Researchers working on device to controls blood pressue
BOSTON (WHDH) -- Researchers are working on a new way to control high blood pressure.
Instead of using medicine, they're testing a new device that's implanted right into the body.
Two years ago, Tim Shockley's blood pressure suddenly shot through the roof.
"No cause, no difference, no nothing. And all of a sudden at this particular doctor's appointment the blood pressure was crazy high," said Shockley.
He took four different drugs, but still, his blood pressure remained high!
It got so bad; it started to affect his eyes.
"Now I've got an 18 month old grandson, the thought of not being able to watch him grow up, it's terrifying," said Shockley.
Desperate for a solution, he volunteered to be the first patient in the United States to test a new device to help control his blood pressure, without drugs.
It's called Baro-stim Neo, a pacemaker-like device implanted under the collarbone.
It sends electrical signals through a wire, connected to the carotid artery in the neck.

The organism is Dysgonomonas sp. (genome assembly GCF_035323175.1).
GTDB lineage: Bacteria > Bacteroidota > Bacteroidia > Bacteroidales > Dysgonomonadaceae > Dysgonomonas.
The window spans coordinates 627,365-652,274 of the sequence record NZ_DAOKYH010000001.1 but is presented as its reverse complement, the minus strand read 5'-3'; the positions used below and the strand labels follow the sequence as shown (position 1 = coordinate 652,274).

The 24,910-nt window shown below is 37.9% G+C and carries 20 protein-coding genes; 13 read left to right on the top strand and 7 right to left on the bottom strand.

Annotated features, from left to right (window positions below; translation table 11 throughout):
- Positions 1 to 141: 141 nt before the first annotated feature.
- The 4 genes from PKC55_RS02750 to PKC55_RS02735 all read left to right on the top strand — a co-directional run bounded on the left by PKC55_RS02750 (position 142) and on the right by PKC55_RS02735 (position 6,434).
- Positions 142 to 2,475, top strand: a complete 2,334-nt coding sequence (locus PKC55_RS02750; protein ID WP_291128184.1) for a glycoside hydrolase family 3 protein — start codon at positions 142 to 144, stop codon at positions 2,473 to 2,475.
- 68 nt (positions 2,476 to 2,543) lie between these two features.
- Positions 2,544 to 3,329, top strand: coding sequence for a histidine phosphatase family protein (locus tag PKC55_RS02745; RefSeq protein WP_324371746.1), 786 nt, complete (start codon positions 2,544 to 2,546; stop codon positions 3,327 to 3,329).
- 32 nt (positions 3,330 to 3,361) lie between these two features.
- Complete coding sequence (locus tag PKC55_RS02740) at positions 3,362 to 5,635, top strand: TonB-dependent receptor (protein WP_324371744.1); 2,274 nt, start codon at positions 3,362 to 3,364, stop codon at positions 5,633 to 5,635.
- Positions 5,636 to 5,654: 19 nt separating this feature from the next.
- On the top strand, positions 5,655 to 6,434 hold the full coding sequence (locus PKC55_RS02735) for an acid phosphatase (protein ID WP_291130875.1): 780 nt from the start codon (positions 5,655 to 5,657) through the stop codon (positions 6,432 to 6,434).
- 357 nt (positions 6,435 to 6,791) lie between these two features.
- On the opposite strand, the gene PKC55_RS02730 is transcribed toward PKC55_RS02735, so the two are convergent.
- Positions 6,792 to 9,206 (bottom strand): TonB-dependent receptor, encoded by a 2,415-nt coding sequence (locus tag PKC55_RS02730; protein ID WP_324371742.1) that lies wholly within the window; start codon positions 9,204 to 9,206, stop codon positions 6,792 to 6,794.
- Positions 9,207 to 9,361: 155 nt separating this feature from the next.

"We've known for a time that this area of the artery controls blood pressure," said Dr. Karen Woo, a surgeon.
The nerves here transmit the signals to the brain activating one of the body's natural blood pressure control mechanisms.
"When the brain gets this signal, what it does is crank down that fight or flight response and basically tells your body to relax that will in turn decrease your blood pressure," said Dr. Woo.
Tim got the implant in may.
Researchers are turning up the stimulation gradually, to ease him in. Already it is starting to lower his blood pressure.
"I just want it to work, I want the pills gone, and I just want to go about the rest of my life, not thinking about blood pressure," said Shockley.
So far, the device is being tested on about 310 patients nationwide.